Limit of a function

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The function  tends towards e as n tends towards infinity.

In mathematics, the concept of a limit is used to describe the behavior of a function as its argument either "gets close" to some point, or as it becomes arbitrarily large.

Suppose f(x) is a real-valued function and a is a real number. The expression

 \lim_{x \to a}f(x) = L

means that f(x) can be made arbitrarily close to L by making x sufficiently close to a. We say that "the limit of the function f of x, as x approaches a, is L". This does not necessarily mean that f(a) is equal to L, or that the function is even defined at the point a.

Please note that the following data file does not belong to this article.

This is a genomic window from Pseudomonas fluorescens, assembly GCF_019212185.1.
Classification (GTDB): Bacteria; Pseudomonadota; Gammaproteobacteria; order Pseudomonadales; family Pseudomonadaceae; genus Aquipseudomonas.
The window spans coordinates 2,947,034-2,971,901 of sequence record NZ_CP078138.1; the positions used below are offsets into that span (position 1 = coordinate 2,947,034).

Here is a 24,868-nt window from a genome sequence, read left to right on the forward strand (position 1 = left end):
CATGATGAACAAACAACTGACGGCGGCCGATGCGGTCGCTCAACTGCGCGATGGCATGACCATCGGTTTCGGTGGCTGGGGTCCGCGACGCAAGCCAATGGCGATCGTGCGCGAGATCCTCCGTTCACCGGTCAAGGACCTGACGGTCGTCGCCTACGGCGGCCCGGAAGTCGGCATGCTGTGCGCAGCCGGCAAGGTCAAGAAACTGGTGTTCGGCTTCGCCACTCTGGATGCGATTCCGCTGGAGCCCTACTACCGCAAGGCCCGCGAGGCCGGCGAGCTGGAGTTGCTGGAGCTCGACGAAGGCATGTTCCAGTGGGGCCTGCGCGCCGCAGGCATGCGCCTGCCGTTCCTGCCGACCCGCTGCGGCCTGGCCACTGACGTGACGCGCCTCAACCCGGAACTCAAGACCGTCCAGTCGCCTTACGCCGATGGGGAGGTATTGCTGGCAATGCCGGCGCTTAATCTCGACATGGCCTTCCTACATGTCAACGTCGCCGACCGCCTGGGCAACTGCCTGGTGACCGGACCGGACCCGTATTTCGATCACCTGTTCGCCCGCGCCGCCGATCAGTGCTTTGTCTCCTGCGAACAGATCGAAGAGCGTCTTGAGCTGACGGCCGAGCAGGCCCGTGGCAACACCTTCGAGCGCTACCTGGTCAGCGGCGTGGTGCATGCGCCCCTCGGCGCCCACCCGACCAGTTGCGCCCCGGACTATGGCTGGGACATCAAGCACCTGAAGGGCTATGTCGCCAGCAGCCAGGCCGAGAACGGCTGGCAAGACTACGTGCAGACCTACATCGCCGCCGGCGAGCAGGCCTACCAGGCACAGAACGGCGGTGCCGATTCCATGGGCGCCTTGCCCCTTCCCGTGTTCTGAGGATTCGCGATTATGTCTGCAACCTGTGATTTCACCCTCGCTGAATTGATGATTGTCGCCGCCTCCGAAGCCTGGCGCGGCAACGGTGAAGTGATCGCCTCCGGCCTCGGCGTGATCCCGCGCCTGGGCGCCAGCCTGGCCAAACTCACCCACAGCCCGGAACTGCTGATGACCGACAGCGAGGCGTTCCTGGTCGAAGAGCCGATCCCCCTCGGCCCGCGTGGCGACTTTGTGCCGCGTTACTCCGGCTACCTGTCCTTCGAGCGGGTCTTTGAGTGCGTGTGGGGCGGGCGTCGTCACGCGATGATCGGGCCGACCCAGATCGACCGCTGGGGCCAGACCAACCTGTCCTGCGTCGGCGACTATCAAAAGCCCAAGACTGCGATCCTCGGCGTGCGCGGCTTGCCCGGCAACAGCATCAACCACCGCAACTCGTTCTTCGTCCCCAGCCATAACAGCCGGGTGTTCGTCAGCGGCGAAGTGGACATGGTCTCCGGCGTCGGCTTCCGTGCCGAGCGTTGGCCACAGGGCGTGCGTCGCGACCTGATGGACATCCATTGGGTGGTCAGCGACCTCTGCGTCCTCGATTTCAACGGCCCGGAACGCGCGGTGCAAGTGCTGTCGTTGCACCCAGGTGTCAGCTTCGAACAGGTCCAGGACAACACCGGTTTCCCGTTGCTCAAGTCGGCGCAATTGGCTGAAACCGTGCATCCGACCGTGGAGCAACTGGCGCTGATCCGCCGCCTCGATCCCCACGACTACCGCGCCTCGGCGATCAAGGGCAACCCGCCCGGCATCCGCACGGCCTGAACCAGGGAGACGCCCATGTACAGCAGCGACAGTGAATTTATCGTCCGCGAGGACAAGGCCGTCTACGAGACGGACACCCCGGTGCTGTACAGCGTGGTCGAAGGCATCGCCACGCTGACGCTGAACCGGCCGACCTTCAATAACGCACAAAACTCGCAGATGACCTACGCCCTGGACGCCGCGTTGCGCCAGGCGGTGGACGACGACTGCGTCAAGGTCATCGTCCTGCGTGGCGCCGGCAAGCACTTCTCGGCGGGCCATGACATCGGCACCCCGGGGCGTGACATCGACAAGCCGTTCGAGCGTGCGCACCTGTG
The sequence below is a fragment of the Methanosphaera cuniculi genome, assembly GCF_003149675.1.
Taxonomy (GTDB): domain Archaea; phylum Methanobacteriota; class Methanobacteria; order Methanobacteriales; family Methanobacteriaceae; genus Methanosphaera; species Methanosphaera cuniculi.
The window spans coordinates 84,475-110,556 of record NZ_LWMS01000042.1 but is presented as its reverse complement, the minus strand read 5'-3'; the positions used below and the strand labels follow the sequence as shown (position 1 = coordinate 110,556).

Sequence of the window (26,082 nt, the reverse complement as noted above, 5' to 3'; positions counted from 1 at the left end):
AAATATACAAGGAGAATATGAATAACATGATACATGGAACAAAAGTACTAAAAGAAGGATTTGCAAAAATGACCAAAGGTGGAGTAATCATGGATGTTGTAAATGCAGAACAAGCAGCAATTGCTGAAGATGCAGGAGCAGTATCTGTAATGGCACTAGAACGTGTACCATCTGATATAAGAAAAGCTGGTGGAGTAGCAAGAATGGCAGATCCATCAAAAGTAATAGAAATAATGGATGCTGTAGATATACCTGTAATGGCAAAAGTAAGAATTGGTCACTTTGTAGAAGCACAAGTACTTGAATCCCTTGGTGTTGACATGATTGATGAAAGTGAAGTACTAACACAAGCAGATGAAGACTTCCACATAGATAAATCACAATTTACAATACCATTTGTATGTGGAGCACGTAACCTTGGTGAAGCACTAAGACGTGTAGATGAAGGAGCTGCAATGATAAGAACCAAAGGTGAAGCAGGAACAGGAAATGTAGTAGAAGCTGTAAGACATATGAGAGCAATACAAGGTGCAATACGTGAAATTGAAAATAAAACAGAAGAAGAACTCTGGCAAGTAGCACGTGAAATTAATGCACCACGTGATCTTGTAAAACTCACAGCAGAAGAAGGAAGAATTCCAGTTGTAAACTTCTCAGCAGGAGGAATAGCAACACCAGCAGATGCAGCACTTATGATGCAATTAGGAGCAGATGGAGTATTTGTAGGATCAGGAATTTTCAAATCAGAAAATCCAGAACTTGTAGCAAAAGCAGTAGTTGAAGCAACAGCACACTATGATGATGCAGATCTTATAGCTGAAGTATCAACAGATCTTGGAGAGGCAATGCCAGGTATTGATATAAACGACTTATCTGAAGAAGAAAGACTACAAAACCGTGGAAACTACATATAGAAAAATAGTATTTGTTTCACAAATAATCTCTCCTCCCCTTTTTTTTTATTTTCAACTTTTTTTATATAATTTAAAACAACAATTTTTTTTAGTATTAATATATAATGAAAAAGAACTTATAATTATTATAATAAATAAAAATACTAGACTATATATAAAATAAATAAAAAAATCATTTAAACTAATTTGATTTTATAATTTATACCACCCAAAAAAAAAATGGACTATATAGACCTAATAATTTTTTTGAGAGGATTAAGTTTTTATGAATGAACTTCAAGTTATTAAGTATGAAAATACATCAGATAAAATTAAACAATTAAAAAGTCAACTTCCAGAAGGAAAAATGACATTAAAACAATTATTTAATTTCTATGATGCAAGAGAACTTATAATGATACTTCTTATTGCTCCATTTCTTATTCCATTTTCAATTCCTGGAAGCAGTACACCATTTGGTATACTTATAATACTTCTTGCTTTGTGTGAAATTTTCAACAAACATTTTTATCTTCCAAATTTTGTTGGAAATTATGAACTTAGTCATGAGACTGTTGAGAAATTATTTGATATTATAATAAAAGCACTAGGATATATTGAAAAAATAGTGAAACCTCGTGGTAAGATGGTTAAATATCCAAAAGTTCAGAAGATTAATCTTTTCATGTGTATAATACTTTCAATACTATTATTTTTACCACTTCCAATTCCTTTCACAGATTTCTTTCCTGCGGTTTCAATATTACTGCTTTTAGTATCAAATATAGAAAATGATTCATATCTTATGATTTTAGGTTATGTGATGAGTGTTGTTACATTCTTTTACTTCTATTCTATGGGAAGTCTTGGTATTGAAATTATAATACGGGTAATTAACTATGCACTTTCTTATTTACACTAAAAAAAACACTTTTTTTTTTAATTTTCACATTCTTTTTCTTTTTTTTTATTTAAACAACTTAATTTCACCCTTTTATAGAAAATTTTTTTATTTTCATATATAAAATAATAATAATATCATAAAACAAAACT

Limit of a function can be defined at values of the argument at which the function itself is not defined. For example,

 \lim_{x \to 0}\frac{\sin(x)}{x} = 1 ,

although the function


is not defined at x=0.

[edit] Formal definition

Let f be a function defined (at least) on some open interval containing a (except possibly at a) and let L be a real number. Then the equality

 \lim_{x \to a}f(x) = L

means that

for each real ε > 0 there exists a real δ > 0 such that all x with 0 < |x − a| < δ satisfy |f(x) − L| < ε.

This formal definition of function limit is due to the German mathematician Karl Weierstrass.

[edit] See also

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